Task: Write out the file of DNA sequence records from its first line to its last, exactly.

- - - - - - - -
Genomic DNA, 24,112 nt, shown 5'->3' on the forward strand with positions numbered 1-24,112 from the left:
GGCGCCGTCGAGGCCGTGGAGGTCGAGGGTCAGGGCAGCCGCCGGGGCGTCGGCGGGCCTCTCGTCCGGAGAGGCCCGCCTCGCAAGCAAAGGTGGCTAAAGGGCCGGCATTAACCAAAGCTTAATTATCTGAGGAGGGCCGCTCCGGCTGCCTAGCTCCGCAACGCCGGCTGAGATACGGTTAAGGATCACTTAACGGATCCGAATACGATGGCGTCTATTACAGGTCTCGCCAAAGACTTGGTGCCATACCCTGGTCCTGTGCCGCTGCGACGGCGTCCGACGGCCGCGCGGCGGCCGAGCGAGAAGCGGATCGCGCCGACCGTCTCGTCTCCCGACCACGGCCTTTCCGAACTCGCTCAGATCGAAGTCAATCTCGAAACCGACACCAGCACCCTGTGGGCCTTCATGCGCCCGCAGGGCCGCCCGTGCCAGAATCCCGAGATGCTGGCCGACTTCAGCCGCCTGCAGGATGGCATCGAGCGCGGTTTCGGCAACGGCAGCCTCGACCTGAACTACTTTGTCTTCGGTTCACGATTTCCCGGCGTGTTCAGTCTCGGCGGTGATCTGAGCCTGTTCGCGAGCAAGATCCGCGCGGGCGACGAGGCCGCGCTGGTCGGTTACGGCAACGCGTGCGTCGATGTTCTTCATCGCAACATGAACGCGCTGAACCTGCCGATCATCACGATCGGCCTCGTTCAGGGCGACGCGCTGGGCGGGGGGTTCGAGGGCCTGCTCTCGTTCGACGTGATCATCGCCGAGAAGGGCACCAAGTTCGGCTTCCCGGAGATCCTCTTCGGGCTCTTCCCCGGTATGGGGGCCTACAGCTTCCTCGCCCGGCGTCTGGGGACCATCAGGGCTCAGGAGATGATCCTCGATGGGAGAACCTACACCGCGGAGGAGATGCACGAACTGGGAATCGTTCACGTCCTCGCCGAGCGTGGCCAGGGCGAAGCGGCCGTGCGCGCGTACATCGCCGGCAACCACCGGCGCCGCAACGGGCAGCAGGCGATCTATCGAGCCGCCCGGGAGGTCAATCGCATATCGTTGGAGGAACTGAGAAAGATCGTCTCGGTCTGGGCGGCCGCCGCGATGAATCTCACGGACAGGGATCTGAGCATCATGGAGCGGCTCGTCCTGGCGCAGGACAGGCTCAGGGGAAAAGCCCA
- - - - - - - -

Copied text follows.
Genomic DNA, 24,112 nt, shown 5'->3' on the forward strand with positions numbered 1-24,112 from the left:
GGCGCCGTCGAGGCCGTGGAGGTCGAGGGTCAGGGCAGCCGCCGGGGCGTCGGCGGGCCTCTCGTCCGGAGAGGCCCGCCTCGCAAGCAAAGGTGGCTAAAGGGCCGGCATTAACCAAAGCTTAATTATCTGAGGAGGGCCGCTCCGGCTGCCTAGCTCCGCAACGCCGGCTGAGATACGGTTAAGGATCACTTAACGGATCCGAATACGATGGCGTCTATTACAGGTCTCGCCAAAGACTTGGTGCCATACCCTGGTCCTGTGCCGCTGCGACGGCGTCCGACGGCCGCGCGGCGGCCGAGCGAGAAGCGGATCGCGCCGACCGTCTCGTCTCCCGACCACGGCCTTTCCGAACTCGCTCAGATCGAAGTCAATCTCGAAACCGACACCAGCACCCTGTGGGCCTTCATGCGCCCGCAGGGCCGCCCGTGCCAGAATCCCGAGATGCTGGCCGACTTCAGCCGCCTGCAGGATGGCATCGAGCGCGGTTTCGGCAACGGCAGCCTCGACCTGAACTACTTTGTCTTCGGTTCACGATTTCCCGGCGTGTTCAGTCTCGGCGGTGATCTGAGCCTGTTCGCGAGCAAGATCCGCGCGGGCGACGAGGCCGCGCTGGTCGGTTACGGCAACGCGTGCGTCGATGTTCTTCATCGCAACATGAACGCGCTGAACCTGCCGATCATCACGATCGGCCTCGTTCAGGGCGACGCGCTGGGCGGGGGGTTCGAGGGCCTGCTCTCGTTCGACGTGATCATCGCCGAGAAGGGCACCAAGTTCGGCTTCCCGGAGATCCTCTTCGGGCTCTTCCCCGGTATGGGGGCCTACAGCTTCCTCGCCCGGCGTCTGGGGACCATCAGGGCTCAGGAGATGATCCTCGATGGGAGAACCTACACCGCGGAGGAGATGCACGAACTGGGAATCGTTCACGTCCTCGCCGAGCGTGGCCAGGGCGAAGCGGCCGTGCGCGCGTACATCGCCGGCAACCACCGGCGCCGCAACGGGCAGCAGGCGATCTATCGAGCCGCCCGGGAGGTCAATCGCATATCGTTGGAGGAACTGAGAAAGATCGTCTCGGTCTGGGCGGCCGCCGCGATGAATCTCACGGACAGGGATCTGAGCATCATGGAGCGGCTCGTCCTGGCGCAGGACAGGCTCAGGGGAAAAGCCCA